I started writing this cheese blog so that I had a record of all of the wondrous flavours that I have tasted and so that I could remember them and EAT THEM AGAIN! Having tasted this one tonight I wanted to log-on and capture thoughts about it straight away so that I would remember it - but now that I have got going and my fingers tap-dance across the keys, I realise that I will remember it... cos it's ace! The more memorable cheeses are starting to stick in my mind like a thick, slow-flow honey that's hard to get out of crevasses.

The cheese is named after the northerly French town in the Champagne region of France from whence it came, created by the Lincet family, and is enjoyed at all of the stages of its maturity. The first thing I noticed was the thick rind and smooth creamy cheese as you burst into it. I was impressed by the raw....I want to say muddiness... of it. But the best was yet to come.

It is very distinct in flavour with some light undertones of a nutty kind. As you get with a few of the brie-like cheeses ['bloomy' cheeses - the ones that have the white fluffy rinds], this had a chalkier, harder centre and was super smooth and soft around the rind (please see picture). Oh baby! This is apparently because of  its thick rind which delays the speed at which it ripens all the way through. Love that texture, but what really stood out for me was the tingly, slightly salty, and earthy type aftertaste. There is also a slight mushroom fragrance and delicate bitterness about it.  Loved it. Loved it. 7.5 out 10 for me on this one.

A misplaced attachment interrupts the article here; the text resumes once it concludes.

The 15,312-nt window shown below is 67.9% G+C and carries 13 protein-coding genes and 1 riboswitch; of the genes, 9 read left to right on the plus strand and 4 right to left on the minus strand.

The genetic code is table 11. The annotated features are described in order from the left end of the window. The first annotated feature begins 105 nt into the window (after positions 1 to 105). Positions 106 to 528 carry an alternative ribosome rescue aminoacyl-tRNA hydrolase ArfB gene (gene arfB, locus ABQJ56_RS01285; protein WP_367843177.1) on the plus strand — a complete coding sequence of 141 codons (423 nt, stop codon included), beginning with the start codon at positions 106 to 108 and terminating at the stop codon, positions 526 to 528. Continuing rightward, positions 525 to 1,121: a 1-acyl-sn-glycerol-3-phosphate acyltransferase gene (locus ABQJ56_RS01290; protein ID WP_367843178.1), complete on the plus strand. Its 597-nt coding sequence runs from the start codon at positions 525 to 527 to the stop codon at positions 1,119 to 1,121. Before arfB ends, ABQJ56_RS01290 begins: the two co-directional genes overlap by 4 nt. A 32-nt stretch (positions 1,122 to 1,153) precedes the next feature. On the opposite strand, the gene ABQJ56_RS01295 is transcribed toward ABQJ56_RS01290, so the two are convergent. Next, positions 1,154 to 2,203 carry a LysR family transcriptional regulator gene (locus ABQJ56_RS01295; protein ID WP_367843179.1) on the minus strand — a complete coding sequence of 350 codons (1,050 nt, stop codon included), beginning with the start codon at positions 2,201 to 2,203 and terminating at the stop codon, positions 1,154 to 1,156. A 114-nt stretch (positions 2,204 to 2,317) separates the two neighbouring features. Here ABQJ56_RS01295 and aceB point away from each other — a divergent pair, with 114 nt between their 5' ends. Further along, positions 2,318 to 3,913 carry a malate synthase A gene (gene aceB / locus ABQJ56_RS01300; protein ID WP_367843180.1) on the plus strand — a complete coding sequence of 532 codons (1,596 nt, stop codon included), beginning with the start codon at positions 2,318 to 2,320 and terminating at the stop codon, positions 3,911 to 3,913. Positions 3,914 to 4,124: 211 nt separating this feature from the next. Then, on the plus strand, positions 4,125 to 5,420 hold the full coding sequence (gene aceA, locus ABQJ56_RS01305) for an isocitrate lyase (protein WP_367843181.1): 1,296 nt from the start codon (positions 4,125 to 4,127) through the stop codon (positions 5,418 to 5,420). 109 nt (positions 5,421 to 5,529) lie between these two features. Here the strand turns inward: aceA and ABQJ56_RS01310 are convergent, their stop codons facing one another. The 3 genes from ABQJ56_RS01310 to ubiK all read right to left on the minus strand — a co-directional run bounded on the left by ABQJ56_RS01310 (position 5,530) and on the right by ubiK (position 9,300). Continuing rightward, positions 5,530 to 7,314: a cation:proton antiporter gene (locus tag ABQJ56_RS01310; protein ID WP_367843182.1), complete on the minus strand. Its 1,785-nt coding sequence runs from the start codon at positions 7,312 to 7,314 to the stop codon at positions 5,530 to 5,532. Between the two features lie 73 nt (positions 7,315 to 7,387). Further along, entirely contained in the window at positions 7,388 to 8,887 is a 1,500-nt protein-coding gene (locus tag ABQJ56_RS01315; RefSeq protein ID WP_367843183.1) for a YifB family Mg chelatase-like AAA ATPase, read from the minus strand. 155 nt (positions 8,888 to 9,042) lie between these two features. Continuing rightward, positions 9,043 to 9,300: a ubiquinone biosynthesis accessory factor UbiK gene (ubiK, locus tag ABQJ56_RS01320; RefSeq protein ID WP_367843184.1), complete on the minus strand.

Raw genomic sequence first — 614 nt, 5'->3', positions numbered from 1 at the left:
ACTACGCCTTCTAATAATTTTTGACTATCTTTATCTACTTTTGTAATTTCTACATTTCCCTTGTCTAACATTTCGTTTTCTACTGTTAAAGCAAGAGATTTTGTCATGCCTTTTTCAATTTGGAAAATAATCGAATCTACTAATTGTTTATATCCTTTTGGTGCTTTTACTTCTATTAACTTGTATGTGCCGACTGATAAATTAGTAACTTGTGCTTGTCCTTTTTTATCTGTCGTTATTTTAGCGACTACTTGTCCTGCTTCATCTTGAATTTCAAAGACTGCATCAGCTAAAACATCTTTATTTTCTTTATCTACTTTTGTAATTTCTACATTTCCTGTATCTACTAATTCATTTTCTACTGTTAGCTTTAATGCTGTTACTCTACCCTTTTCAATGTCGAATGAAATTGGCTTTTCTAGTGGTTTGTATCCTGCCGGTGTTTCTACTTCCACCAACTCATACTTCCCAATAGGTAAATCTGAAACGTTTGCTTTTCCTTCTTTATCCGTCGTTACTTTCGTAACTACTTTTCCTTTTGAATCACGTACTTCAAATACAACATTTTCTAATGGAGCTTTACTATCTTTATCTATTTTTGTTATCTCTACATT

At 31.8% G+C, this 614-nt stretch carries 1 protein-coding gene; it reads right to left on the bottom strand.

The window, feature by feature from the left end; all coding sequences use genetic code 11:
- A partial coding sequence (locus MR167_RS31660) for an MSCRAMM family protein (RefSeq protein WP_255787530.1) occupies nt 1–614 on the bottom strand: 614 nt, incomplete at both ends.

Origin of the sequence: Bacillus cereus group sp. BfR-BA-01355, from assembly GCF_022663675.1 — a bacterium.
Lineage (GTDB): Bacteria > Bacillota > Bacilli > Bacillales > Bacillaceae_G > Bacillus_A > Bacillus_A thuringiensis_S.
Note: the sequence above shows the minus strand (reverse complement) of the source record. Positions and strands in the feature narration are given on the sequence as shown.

P.S. - it's also good on bread:

Friday, 4 May 2012

Marmite Cheese - Love it or Hate it!

Even though this is not a classic cheese, I bought this one with high hopes. It was one of those situations when you inwardly prepare yourself for a rush of enjoyment. After all, I LOVE Marmite, and I LUUUUUURRRVVVEEE [Yahoo! Boom!! Brrrat-brat-brat! Boiiinngggg!!] cheese! (I’m sure you didn’t need me to impart that knowledge again!)

They say that when you eat Marmite, you either love or you hate it. My mum used to find me sitting on the side with my legs crossed and a tub in front of me, eating the gloopy black goodness with a spoon. I’d look up, twitching on a yeast high, “I know… I’m naughty…” my return glance would seem to say. To me it’s like black gold (thick black gold), Texas tea (I’m guessing they drink tea black in Texas). Throughout the years in between then and now, I have used it on dippy soldiers with my soft boiled eggs and in numerous sandwich combinations and it has never failed to improve what it was added to.